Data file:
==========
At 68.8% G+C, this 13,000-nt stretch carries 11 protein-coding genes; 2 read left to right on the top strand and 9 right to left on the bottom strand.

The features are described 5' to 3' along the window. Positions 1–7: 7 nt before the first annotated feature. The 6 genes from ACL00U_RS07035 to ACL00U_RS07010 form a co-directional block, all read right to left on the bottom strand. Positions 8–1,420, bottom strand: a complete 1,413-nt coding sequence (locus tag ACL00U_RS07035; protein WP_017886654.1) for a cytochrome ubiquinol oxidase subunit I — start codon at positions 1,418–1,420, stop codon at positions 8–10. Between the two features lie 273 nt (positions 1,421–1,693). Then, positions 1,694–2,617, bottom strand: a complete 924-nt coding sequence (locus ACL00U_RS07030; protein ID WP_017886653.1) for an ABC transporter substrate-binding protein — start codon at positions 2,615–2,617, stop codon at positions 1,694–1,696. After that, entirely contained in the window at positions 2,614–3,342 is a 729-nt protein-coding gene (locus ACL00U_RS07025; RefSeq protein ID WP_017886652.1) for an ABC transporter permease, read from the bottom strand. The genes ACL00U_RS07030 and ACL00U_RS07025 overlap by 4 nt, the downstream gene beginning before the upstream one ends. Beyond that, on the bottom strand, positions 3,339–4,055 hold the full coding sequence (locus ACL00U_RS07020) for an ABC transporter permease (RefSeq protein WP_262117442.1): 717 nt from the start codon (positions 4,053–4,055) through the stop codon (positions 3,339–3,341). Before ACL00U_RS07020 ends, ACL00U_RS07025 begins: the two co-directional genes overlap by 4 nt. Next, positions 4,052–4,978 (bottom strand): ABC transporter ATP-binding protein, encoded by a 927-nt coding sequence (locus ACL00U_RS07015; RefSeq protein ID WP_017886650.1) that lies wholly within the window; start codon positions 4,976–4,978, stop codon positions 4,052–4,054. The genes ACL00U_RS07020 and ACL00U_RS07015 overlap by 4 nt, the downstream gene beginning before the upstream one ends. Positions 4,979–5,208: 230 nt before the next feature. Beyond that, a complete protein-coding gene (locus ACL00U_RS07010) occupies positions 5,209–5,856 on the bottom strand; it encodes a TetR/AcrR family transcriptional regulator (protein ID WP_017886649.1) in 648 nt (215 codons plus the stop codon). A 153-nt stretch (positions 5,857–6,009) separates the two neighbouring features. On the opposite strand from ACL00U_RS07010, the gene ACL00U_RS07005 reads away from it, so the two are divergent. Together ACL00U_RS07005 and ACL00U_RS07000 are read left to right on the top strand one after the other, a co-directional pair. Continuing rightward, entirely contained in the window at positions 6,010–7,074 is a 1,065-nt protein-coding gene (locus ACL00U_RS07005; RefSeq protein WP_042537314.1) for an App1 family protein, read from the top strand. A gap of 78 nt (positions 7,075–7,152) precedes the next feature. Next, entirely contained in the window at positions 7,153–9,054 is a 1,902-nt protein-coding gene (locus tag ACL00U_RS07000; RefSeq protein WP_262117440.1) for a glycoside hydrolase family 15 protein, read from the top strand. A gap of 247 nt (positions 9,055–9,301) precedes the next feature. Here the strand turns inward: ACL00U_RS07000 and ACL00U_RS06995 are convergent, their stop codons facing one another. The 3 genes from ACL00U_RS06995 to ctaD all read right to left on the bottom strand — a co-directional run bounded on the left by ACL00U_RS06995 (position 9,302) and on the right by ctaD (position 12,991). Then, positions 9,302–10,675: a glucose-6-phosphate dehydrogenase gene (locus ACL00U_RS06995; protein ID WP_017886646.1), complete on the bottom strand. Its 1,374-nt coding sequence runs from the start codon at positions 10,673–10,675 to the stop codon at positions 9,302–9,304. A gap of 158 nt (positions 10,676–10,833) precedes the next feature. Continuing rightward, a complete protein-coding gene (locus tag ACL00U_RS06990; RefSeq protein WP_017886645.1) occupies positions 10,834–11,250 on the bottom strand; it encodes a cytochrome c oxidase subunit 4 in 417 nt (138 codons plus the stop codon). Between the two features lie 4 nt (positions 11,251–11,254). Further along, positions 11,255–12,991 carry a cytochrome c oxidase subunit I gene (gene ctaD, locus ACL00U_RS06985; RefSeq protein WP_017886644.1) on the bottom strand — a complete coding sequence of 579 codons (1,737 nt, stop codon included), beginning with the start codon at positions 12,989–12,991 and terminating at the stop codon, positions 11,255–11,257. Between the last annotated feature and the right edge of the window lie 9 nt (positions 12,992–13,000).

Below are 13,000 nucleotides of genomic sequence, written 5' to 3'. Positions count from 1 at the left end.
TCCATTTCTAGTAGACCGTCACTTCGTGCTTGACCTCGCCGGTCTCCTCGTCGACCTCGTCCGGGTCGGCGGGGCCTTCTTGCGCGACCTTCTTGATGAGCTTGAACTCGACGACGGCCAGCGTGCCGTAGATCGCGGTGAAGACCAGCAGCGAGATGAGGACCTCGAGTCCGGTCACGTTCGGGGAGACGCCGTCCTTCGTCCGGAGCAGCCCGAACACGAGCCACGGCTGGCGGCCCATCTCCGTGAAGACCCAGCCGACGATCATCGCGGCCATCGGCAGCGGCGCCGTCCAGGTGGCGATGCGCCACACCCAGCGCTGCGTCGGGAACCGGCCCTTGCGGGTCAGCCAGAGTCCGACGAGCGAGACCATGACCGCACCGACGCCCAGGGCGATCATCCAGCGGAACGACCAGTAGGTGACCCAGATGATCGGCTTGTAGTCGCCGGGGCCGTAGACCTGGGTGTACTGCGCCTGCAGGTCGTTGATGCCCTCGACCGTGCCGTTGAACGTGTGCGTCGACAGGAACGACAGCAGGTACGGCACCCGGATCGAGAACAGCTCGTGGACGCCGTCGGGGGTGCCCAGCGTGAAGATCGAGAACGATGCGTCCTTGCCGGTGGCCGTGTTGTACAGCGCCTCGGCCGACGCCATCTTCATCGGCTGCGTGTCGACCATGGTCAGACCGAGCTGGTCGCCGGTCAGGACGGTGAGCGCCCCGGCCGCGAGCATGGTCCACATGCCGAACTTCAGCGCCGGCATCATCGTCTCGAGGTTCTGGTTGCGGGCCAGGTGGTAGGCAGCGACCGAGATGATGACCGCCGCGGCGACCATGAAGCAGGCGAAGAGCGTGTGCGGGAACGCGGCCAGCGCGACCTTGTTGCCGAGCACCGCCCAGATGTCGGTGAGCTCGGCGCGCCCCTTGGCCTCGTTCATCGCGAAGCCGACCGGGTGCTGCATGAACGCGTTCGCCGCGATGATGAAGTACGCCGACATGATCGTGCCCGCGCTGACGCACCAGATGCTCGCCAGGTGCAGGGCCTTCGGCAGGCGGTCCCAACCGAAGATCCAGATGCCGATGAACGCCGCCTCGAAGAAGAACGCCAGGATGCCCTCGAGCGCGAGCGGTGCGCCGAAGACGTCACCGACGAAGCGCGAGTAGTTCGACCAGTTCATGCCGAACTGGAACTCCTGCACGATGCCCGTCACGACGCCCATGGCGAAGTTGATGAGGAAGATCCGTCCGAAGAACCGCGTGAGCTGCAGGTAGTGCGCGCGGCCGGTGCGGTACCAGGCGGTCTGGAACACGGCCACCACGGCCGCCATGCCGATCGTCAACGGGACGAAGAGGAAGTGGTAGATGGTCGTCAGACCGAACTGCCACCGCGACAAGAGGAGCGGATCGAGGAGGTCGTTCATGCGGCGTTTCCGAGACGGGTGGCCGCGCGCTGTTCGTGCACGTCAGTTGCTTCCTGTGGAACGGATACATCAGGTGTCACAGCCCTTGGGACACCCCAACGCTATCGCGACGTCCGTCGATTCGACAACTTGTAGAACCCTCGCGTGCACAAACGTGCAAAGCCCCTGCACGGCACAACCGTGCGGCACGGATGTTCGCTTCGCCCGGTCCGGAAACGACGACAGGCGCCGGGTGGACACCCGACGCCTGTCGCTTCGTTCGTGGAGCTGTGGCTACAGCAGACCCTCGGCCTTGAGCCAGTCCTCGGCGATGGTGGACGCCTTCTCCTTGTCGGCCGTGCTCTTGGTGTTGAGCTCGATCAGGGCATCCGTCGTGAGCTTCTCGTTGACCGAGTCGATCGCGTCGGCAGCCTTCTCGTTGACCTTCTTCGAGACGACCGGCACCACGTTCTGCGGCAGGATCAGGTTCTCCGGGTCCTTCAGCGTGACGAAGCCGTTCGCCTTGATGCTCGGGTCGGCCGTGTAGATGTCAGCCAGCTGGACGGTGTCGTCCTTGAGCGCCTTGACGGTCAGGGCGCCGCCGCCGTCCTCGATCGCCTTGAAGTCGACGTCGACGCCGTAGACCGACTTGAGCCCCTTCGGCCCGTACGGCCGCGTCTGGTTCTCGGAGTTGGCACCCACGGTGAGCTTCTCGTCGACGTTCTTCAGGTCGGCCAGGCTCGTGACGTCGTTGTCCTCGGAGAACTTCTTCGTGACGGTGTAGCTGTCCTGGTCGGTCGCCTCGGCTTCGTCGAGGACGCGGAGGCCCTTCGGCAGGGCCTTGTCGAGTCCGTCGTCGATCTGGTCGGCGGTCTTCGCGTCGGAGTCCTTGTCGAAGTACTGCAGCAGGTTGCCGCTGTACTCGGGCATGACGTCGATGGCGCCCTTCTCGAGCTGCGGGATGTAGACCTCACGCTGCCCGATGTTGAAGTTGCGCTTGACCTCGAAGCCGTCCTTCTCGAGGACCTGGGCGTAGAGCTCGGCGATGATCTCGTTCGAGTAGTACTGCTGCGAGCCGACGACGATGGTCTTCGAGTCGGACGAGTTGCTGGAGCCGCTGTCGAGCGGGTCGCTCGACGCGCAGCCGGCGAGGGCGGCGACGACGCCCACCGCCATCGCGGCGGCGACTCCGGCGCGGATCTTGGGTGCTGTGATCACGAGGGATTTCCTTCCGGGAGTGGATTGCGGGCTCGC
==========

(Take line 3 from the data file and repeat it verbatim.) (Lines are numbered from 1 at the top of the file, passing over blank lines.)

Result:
Below are 13,000 nucleotides of genomic sequence, written 5' to 3'. Positions count from 1 at the left end.